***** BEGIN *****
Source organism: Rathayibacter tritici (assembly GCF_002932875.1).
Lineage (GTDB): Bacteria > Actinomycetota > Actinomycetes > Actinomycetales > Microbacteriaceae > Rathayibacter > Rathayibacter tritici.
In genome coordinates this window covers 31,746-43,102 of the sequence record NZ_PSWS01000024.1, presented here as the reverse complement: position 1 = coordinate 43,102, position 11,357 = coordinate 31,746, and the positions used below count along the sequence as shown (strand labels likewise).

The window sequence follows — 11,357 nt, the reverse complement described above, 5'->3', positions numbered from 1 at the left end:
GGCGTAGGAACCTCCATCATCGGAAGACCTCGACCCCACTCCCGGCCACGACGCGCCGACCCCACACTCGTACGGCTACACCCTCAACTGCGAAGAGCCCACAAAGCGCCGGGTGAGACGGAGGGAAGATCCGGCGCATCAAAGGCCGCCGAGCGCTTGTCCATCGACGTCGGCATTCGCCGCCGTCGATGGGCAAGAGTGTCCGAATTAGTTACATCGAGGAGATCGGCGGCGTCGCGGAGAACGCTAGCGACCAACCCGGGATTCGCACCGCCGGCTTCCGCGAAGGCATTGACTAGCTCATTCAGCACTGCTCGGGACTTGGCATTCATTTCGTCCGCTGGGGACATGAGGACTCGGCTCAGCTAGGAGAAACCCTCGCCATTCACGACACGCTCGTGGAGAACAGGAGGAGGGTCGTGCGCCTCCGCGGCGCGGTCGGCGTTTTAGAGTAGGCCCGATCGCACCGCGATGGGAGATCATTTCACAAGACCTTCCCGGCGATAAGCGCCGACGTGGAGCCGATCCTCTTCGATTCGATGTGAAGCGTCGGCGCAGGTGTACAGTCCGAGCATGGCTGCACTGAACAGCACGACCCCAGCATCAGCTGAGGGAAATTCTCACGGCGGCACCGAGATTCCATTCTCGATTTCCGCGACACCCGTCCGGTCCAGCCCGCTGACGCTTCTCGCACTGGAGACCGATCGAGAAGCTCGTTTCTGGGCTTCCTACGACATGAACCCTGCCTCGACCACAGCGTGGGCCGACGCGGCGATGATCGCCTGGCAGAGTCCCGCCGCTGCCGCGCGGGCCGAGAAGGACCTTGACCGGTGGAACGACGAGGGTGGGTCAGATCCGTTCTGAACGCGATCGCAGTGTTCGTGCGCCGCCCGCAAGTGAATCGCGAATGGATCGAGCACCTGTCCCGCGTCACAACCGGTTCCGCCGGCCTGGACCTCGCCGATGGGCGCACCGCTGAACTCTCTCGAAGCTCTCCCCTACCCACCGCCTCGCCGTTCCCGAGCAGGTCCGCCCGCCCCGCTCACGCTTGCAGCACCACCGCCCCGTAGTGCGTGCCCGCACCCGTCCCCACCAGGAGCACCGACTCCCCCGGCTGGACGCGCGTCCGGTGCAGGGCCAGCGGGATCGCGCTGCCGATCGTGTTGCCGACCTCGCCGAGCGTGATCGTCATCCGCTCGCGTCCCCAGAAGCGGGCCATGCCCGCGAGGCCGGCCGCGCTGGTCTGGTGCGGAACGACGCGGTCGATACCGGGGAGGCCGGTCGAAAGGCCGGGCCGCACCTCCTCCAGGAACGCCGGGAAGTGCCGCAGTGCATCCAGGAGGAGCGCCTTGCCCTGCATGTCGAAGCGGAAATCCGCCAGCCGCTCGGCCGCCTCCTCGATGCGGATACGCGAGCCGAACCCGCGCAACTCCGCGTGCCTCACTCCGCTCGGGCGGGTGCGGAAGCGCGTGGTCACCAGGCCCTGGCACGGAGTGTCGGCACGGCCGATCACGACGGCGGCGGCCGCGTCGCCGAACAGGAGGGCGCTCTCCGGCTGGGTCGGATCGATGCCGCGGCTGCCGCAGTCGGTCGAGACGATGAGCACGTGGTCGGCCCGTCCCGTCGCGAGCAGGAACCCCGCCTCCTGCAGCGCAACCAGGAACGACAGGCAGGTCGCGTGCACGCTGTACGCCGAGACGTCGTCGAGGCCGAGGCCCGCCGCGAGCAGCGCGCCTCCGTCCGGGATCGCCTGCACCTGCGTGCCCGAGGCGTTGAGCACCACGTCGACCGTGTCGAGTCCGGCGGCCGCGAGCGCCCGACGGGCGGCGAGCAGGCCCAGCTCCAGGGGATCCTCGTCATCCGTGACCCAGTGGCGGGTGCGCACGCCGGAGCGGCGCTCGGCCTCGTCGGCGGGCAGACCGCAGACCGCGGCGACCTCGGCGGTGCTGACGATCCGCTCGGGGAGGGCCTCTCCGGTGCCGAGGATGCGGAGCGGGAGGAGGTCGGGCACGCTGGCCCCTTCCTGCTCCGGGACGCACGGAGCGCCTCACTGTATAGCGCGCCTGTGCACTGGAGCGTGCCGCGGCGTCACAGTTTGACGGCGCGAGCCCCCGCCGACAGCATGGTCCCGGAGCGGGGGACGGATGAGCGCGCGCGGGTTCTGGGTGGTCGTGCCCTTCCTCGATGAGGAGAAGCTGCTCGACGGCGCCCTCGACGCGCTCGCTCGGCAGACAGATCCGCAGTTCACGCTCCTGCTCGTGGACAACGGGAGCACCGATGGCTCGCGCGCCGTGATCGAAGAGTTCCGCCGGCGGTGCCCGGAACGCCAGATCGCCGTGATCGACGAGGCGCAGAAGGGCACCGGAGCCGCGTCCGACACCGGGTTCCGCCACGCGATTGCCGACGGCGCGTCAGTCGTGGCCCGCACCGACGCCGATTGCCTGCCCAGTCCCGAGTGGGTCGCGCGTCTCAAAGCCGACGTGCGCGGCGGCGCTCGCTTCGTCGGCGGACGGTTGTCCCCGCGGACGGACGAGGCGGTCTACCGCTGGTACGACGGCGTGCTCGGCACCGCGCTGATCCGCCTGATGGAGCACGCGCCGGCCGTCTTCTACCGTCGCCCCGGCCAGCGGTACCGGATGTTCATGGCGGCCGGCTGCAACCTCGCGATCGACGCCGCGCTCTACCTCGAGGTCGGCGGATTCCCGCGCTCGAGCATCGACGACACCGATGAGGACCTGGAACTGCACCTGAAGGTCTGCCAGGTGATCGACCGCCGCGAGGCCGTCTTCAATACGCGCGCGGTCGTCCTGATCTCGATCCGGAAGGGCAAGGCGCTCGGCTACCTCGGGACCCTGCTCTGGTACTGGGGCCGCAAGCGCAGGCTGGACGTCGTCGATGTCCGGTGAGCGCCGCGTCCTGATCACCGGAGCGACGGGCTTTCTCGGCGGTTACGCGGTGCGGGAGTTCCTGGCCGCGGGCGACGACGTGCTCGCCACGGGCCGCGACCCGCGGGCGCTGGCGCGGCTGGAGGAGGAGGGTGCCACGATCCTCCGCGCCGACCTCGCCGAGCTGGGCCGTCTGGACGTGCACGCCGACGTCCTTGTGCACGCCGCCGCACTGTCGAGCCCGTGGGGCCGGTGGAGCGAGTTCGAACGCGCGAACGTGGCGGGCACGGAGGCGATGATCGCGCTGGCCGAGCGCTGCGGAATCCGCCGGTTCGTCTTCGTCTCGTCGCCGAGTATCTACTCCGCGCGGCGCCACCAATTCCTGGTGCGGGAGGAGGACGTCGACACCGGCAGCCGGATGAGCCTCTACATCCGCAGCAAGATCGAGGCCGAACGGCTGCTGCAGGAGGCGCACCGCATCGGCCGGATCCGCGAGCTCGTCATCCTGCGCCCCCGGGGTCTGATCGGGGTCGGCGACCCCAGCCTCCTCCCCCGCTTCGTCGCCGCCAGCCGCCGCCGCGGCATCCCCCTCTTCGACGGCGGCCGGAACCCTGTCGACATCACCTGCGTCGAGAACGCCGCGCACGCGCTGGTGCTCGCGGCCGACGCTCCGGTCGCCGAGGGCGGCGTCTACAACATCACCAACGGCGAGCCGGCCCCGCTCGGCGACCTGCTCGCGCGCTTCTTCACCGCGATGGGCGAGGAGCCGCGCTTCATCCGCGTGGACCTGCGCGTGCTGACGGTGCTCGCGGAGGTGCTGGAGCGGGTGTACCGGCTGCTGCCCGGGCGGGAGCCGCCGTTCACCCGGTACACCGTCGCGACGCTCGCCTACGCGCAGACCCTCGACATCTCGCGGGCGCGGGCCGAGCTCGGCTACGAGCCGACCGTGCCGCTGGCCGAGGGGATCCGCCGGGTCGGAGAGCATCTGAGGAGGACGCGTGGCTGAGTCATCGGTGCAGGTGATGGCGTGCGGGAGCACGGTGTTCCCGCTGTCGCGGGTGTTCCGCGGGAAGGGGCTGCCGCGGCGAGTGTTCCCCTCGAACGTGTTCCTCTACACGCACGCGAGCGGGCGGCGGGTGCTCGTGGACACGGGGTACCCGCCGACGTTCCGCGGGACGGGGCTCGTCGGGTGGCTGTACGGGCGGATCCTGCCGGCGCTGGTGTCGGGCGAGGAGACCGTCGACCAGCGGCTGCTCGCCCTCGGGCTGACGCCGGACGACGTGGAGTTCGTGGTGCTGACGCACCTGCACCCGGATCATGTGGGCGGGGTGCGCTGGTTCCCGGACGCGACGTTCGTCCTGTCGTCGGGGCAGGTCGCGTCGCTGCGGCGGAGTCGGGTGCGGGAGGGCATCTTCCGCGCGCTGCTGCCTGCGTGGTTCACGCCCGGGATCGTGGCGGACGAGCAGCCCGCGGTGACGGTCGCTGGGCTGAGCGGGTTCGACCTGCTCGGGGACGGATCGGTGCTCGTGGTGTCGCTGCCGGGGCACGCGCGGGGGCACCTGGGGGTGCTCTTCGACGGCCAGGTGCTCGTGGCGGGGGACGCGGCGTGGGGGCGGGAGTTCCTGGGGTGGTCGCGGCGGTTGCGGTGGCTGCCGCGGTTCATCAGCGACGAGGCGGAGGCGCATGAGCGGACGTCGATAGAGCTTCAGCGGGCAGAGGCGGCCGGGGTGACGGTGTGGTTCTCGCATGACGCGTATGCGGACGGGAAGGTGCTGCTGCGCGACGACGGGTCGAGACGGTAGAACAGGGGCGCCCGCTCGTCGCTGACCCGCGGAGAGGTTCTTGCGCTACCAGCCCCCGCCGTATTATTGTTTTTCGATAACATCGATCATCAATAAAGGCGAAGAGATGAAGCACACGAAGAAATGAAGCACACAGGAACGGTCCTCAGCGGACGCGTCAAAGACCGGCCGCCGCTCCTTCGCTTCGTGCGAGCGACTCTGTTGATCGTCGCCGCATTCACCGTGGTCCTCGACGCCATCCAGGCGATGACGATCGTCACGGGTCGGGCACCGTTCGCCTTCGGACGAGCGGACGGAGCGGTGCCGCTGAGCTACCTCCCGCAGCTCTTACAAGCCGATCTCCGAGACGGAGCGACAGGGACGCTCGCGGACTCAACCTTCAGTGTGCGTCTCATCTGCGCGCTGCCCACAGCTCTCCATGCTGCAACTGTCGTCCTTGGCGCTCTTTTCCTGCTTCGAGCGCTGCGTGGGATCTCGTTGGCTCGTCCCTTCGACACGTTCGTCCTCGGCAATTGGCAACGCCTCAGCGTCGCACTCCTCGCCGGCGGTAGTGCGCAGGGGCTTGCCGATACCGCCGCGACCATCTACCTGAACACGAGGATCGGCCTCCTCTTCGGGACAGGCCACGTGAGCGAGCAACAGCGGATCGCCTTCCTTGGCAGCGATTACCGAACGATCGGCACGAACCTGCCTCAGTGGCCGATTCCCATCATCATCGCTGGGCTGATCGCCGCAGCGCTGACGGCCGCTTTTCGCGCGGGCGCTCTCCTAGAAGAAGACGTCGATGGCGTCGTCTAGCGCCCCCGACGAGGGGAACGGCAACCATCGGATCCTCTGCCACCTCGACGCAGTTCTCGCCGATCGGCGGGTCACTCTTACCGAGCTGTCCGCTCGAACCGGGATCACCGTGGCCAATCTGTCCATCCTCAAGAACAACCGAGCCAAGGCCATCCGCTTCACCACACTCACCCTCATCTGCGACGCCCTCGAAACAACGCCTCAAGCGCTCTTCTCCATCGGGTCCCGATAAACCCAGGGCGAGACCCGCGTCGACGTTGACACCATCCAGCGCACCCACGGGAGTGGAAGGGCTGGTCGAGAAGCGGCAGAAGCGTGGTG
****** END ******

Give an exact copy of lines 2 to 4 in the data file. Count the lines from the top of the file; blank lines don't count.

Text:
Lineage (GTDB): Bacteria > Actinomycetota > Actinomycetes > Actinomycetales > Microbacteriaceae > Rathayibacter > Rathayibacter tritici.
In genome coordinates this window covers 31,746-43,102 of the sequence record NZ_PSWS01000024.1, presented here as the reverse complement: position 1 = coordinate 43,102, position 11,357 = coordinate 31,746, and the positions used below count along the sequence as shown (strand labels likewise).

The window sequence follows — 11,357 nt, the reverse complement described above, 5'->3', positions numbered from 1 at the left end: